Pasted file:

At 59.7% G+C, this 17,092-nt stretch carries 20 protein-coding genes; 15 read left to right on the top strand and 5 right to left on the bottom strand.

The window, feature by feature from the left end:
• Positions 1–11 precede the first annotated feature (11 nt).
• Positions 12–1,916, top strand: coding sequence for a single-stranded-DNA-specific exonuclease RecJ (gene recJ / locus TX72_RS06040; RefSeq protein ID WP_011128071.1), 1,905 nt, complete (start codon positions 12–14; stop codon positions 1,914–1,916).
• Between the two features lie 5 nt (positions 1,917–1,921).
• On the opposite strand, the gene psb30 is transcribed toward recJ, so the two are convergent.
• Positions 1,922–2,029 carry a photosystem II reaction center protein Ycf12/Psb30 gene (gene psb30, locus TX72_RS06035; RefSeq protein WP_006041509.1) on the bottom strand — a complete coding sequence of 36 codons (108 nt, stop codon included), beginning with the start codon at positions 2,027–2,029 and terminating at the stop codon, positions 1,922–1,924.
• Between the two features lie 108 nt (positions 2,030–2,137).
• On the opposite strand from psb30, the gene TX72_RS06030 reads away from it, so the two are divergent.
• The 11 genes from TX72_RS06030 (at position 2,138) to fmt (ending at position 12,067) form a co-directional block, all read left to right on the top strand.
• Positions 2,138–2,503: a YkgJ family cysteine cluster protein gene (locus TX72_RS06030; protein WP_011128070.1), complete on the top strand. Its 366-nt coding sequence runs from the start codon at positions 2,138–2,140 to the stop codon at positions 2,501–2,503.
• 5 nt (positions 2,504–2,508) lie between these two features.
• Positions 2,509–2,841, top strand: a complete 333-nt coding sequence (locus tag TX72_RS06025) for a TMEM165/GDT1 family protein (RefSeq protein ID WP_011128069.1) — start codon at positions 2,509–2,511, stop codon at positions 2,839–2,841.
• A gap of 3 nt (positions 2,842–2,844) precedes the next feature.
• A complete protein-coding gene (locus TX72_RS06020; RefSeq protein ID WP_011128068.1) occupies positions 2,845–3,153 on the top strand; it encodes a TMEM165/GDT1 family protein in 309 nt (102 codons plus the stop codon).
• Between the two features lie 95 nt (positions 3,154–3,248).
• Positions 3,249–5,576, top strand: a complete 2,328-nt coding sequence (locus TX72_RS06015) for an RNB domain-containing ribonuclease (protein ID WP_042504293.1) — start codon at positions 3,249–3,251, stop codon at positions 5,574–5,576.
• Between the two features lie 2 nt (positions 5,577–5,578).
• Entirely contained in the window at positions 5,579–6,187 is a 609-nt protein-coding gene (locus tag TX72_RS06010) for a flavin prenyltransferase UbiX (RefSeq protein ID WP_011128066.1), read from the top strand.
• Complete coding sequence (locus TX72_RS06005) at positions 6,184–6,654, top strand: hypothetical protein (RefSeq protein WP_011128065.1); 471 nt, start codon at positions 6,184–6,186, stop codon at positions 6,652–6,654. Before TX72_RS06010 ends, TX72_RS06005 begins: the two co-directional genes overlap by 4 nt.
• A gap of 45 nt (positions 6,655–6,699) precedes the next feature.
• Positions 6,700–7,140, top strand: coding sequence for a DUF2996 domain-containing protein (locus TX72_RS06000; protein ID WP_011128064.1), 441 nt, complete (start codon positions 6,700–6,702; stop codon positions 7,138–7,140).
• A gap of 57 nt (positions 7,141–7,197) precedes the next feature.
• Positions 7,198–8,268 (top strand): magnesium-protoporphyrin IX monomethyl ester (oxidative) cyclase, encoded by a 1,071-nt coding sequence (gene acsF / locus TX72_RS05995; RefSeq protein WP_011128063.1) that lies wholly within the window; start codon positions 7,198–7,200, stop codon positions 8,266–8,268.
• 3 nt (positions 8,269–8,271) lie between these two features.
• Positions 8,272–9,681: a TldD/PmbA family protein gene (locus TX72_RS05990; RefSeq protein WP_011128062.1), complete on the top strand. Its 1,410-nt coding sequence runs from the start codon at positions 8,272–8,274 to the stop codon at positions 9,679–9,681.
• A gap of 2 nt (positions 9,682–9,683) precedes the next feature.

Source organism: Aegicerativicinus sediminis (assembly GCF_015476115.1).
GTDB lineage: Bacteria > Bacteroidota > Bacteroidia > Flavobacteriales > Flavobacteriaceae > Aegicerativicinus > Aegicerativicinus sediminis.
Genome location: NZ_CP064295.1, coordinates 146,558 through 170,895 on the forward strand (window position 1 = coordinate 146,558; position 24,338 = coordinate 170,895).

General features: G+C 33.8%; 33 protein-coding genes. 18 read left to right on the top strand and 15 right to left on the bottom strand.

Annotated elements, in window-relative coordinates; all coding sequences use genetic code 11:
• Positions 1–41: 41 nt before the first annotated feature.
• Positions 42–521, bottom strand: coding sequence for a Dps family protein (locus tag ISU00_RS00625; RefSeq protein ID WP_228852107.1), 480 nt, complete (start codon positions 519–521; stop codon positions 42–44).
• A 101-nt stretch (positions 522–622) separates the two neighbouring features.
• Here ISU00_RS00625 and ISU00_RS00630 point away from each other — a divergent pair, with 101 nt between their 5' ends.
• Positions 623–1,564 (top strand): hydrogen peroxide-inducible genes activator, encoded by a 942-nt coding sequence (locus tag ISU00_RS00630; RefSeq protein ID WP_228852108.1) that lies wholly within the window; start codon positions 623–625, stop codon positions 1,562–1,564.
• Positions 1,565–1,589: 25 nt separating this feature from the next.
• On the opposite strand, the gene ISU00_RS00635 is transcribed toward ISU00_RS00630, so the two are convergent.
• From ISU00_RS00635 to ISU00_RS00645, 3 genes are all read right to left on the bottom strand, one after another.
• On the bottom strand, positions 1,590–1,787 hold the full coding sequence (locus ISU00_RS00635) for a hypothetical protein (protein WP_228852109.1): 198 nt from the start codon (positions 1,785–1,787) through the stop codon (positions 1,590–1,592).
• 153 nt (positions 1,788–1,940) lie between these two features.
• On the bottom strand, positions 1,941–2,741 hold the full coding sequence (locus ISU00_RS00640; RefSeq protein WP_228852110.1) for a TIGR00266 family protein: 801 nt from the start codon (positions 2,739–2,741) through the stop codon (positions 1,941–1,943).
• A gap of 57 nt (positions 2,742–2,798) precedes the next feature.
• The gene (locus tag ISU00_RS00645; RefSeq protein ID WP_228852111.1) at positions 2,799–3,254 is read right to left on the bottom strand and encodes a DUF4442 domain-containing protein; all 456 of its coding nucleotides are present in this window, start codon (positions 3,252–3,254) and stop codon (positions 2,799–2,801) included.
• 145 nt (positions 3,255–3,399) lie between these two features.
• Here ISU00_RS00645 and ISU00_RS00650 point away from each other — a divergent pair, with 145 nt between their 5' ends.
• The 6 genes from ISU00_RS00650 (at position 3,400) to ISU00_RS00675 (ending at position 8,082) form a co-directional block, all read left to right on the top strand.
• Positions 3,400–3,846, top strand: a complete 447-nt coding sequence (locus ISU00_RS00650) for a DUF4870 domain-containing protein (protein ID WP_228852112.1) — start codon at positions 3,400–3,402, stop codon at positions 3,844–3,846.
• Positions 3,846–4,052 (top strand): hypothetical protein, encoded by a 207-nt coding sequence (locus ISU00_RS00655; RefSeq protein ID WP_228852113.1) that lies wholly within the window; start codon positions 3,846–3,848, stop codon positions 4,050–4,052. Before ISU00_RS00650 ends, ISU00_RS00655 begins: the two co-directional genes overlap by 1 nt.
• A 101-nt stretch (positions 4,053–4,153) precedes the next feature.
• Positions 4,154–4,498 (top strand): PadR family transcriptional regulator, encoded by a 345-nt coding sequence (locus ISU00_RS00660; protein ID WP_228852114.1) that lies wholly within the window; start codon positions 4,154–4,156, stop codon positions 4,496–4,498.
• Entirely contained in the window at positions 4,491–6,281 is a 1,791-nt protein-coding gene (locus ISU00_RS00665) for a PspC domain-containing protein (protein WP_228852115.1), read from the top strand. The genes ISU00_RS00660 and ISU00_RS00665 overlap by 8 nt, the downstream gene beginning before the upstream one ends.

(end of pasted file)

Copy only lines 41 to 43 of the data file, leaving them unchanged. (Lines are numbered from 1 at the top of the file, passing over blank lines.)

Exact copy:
• On the bottom strand, positions 1,590–1,787 hold the full coding sequence (locus ISU00_RS00635) for a hypothetical protein (protein WP_228852109.1): 198 nt from the start codon (positions 1,785–1,787) through the stop codon (positions 1,590–1,592).
• 153 nt (positions 1,788–1,940) lie between these two features.
• On the bottom strand, positions 1,941–2,741 hold the full coding sequence (locus ISU00_RS00640; RefSeq protein WP_228852110.1) for a TIGR00266 family protein: 801 nt from the start codon (positions 2,739–2,741) through the stop codon (positions 1,941–1,943).